The Supreme Court is hearing arguments today on the core issue in President Obama's health care reform law, the constitutionality of the individual mandate.
The individual mandate in the Patient Protection and Affordable Care Act requires all Americans, including healthy ones, to purchase health insurance or pay a penalty fee.
The 26 states led by Florida [and including Idaho], the National Federation of Independent Business and several individuals, challenging the law ask whether the federal government can compel citizens to buy health insurance, reported The New York Times.
Supporters of the reform see the individual mandate as essential for reducing the number of people living without health care by making health care more affordable. It would bring an estimated 32 million Americans into the health care system and reduce costs by spreading them among a larger pool of individuals, according to the Obama administration.
The federal government claims the right to require health care coverage under the powers endowed to Congress to regulate "interstate commerce," said the BBC.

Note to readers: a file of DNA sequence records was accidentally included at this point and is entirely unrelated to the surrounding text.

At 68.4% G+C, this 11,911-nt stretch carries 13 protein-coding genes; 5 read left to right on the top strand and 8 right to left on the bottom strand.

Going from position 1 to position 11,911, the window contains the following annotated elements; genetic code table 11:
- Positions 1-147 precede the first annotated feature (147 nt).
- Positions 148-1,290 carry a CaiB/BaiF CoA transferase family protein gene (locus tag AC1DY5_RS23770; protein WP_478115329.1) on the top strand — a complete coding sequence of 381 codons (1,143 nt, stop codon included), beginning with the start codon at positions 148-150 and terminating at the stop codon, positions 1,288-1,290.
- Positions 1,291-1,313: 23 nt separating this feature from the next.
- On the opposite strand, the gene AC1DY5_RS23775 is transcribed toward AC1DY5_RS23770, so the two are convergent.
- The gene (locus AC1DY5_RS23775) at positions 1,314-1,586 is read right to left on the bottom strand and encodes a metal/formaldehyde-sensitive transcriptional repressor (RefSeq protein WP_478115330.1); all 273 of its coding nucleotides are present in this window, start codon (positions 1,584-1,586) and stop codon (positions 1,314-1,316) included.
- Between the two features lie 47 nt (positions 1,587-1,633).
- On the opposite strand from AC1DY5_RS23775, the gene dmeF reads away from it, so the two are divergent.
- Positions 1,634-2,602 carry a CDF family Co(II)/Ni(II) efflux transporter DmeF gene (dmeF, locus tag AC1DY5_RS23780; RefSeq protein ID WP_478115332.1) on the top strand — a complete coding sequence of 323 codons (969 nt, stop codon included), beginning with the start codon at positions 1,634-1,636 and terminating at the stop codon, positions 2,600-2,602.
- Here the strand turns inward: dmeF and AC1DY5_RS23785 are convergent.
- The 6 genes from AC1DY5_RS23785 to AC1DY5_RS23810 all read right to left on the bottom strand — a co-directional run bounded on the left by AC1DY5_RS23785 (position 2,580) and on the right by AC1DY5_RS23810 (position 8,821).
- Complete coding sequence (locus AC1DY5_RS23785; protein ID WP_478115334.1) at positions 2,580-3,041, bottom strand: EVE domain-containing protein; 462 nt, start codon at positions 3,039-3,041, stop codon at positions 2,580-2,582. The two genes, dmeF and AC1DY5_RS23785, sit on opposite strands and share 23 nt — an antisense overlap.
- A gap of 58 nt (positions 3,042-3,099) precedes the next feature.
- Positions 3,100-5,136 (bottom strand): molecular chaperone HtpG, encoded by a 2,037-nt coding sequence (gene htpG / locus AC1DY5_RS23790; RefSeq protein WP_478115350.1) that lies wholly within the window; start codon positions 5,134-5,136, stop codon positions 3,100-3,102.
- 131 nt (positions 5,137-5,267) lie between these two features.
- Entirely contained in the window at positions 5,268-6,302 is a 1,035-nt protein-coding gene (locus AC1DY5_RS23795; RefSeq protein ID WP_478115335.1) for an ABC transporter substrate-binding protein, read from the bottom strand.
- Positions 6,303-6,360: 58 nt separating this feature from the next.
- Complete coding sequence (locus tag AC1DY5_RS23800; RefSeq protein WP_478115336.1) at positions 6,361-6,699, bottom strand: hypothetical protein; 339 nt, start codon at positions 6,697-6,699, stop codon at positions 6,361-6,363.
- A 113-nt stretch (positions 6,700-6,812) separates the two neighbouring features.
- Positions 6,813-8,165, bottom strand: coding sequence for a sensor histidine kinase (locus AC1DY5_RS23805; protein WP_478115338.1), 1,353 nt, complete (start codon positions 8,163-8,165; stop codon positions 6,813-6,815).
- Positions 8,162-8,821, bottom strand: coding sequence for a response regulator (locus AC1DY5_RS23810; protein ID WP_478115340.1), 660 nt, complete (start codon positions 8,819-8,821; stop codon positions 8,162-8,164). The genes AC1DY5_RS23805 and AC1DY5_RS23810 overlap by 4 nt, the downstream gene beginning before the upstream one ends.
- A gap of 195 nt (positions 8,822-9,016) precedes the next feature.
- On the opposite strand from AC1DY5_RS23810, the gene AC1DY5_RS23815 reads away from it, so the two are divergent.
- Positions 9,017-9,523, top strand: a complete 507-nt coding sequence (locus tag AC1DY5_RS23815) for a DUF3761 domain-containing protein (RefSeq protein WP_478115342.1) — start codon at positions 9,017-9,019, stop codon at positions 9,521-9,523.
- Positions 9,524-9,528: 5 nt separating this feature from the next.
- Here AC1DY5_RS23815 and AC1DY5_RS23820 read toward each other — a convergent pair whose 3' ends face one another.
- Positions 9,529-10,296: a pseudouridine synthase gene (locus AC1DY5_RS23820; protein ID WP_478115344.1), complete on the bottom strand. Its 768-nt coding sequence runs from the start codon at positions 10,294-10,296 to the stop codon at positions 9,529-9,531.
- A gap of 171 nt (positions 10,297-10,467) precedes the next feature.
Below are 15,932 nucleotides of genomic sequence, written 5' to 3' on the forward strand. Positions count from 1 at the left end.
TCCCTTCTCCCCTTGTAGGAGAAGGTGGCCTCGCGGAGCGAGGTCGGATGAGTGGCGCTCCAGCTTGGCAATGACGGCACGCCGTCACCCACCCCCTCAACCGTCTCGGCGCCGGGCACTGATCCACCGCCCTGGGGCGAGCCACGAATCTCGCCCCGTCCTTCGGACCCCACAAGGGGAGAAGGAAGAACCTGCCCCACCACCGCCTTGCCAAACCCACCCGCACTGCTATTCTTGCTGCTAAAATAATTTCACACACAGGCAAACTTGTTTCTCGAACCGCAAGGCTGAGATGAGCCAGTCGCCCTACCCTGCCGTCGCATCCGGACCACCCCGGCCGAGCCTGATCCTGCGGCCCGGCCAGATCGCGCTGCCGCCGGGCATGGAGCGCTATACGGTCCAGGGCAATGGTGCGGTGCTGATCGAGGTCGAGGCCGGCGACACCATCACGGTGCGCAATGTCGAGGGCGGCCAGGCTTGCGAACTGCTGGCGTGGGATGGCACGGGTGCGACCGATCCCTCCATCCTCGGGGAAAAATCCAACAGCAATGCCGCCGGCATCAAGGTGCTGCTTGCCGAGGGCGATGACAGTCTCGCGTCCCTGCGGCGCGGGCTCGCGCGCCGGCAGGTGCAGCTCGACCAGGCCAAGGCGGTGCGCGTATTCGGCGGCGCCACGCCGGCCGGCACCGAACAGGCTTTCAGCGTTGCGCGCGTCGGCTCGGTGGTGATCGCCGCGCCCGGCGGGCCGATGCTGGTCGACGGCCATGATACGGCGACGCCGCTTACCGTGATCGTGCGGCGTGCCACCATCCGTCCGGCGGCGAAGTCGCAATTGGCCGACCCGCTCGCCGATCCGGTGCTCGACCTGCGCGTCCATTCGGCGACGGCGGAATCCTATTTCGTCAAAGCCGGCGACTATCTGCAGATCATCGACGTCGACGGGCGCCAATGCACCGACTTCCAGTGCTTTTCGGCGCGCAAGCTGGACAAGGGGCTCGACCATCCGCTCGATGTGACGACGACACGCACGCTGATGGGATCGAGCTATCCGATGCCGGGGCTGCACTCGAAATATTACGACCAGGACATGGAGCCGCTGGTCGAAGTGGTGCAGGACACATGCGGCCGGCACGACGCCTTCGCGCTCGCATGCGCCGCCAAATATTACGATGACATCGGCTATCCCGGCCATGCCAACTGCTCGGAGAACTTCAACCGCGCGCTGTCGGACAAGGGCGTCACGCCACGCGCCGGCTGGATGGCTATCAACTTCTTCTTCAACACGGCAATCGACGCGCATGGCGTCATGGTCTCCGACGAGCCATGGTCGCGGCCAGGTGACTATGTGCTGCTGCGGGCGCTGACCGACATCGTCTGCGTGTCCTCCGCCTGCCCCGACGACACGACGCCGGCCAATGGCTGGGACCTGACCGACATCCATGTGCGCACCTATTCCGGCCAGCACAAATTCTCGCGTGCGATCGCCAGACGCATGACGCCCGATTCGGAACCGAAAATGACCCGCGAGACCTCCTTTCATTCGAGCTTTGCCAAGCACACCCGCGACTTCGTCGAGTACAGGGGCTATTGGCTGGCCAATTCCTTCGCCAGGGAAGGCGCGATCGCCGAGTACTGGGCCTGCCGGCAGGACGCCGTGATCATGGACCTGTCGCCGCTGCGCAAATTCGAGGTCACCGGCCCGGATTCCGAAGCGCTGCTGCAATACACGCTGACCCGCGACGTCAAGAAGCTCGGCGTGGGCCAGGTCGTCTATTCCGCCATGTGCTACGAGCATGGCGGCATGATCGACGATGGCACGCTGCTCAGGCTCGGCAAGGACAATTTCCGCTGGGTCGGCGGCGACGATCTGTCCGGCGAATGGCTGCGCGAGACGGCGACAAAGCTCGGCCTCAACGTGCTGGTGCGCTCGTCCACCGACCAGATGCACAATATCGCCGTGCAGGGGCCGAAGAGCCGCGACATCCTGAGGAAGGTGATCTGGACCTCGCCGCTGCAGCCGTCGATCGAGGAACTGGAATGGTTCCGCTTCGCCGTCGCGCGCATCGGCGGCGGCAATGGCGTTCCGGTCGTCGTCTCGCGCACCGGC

The decision from the United States Court of Appeals for the 11th Circuit, in Atlanta, said that the health care law overstepped Congress' powers by "regulating inactivity and forcing people into the marketplace," said The Times.
Paul D. Clement, representing the challengers of the law, said during the 11th Circuit hearings, "If this is to remain a system of limited and enumerated federal powers that respects individual liberty, accountability and the residual dignity and sovereignty of the states, the individual mandate cannot stand," according to The Times.
The high court convened at 10 a.m. for the second day of hearings, and Reuters noted that the Supreme Court has not struck down a major piece of economic legislation for exceeding congressional power since 1936. Any rulings in the case will likely be handed down in late June, in the midst of the presidential campaign.
Early in the hearing, Justice Antonin Scalia said, "The federal government is not supposed to be a government that has all powers. It’s supposed to be a government of limited powers," according to Bloomberg.
Justice Anthony Kennedy, who occupies the ideological middle ground in the high court, said the individual mandate which forces people to act "changes the relationship of the government to the individual in a fundamental way."
Solicitor General Donald Verrilli, the Obama administration's top Supreme Court lawyer, was grilled by the conservative justices on the bench, including Chief Justice John Roberts and Justices Samuel Alito and Scalia, said the Associated Press.
The government's brief to the court said that health care was a unique instance because, "As a class, the uninsured shift tens of billions of dollars of costs for the uncompensated care they receive to other market participants annually. That cost shifting drives up insurance premiums, which, in turn, makes insurance unaffordable to even more people," according to The Washington Post.